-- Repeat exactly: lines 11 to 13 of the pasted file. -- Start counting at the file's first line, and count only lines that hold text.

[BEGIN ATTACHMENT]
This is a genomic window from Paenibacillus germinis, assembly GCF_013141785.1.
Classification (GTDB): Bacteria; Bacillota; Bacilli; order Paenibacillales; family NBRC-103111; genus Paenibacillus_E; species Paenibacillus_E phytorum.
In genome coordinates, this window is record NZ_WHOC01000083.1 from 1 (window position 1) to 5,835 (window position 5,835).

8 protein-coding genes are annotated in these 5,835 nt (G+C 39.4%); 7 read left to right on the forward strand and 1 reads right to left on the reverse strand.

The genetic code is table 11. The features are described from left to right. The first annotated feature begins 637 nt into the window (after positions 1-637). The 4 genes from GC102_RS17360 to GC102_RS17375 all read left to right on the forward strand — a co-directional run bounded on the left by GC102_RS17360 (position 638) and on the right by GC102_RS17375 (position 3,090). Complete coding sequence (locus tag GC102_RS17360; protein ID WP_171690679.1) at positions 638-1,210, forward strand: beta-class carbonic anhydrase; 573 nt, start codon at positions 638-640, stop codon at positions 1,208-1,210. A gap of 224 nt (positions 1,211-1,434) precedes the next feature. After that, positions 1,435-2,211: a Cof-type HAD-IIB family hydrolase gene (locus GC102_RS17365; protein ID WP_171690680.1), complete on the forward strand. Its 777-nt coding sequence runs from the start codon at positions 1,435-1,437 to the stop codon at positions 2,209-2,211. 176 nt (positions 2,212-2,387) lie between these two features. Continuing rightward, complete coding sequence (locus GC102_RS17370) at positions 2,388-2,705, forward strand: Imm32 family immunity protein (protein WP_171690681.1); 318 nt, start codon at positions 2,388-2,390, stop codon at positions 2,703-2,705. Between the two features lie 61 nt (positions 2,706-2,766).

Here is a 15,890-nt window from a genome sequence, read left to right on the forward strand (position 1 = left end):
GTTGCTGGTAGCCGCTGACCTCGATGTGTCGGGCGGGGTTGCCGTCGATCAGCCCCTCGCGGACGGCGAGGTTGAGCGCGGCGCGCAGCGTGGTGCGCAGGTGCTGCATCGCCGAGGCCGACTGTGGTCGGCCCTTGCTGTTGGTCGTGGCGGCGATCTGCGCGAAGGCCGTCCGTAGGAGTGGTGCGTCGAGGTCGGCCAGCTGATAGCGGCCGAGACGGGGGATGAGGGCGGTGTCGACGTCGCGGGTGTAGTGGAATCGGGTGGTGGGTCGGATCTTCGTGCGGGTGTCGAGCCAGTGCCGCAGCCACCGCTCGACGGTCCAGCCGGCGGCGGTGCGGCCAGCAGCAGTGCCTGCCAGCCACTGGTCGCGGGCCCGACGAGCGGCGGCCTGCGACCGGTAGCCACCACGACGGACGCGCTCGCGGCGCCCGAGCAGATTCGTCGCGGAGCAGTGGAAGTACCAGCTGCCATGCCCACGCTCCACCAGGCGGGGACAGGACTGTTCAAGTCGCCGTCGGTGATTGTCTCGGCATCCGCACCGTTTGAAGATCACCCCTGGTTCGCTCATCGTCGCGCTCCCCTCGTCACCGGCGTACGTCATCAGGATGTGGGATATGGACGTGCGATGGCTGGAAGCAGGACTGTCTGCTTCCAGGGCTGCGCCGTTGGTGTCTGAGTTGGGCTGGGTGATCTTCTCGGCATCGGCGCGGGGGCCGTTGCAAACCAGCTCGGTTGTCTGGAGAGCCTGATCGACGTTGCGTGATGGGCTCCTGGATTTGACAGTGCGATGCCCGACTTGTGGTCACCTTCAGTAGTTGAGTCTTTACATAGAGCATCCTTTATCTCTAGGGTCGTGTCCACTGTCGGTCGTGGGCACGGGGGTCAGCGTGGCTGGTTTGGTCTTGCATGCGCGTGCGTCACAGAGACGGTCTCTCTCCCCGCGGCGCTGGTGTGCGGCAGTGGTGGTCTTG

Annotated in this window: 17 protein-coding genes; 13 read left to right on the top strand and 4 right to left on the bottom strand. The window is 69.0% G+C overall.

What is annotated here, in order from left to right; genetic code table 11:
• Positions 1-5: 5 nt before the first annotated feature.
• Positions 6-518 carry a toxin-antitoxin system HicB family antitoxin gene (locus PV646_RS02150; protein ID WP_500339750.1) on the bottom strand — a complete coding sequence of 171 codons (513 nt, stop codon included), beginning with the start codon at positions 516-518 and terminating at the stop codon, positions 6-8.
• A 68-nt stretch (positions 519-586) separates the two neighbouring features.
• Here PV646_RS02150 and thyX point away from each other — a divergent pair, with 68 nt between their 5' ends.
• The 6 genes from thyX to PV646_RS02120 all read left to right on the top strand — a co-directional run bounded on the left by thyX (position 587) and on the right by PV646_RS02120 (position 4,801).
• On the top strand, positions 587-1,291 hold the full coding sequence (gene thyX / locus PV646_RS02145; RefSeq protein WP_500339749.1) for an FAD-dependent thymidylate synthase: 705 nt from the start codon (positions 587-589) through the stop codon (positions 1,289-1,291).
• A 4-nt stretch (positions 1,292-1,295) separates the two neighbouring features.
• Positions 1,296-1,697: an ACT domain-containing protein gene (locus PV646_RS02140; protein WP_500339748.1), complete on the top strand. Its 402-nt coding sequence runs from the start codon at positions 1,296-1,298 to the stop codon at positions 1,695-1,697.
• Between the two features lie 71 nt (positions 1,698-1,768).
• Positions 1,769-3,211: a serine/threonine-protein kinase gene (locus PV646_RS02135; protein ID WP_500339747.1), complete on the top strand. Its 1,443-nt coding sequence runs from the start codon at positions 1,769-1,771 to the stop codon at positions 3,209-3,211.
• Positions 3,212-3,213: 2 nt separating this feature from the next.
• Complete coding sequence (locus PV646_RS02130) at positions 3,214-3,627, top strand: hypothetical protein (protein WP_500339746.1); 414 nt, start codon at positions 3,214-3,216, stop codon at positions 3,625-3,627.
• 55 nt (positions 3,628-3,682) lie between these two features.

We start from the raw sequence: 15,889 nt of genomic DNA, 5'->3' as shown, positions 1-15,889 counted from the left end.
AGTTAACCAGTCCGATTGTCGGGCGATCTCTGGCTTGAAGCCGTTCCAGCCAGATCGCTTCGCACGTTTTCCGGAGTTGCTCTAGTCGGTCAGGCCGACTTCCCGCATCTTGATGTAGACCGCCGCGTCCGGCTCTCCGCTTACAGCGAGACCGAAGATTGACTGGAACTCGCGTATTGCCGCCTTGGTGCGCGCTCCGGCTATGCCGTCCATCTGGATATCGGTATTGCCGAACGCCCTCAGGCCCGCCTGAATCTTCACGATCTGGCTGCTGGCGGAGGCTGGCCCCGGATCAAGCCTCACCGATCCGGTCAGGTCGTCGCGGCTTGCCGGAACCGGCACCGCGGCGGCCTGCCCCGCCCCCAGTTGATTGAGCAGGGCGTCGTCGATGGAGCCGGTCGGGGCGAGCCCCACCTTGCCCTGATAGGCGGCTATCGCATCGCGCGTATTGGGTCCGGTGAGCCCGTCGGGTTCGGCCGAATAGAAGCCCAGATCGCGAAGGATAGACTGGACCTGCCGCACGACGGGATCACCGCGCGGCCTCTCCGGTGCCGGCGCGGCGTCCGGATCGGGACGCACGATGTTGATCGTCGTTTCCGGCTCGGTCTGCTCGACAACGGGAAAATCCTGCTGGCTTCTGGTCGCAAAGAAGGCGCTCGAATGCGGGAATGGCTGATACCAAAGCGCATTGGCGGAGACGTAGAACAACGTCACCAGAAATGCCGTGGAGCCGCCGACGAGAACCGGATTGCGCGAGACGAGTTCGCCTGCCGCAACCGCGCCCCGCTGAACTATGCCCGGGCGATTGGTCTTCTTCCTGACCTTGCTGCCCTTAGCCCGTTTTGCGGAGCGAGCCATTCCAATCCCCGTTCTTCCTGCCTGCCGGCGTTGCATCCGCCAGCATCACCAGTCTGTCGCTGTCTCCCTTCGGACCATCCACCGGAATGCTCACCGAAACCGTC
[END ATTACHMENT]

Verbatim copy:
• Positions 6-518 carry a toxin-antitoxin system HicB family antitoxin gene (locus PV646_RS02150; protein ID WP_500339750.1) on the bottom strand — a complete coding sequence of 171 codons (513 nt, stop codon included), beginning with the start codon at positions 516-518 and terminating at the stop codon, positions 6-8.
• A 68-nt stretch (positions 519-586) separates the two neighbouring features.
• Here PV646_RS02150 and thyX point away from each other — a divergent pair, with 68 nt between their 5' ends.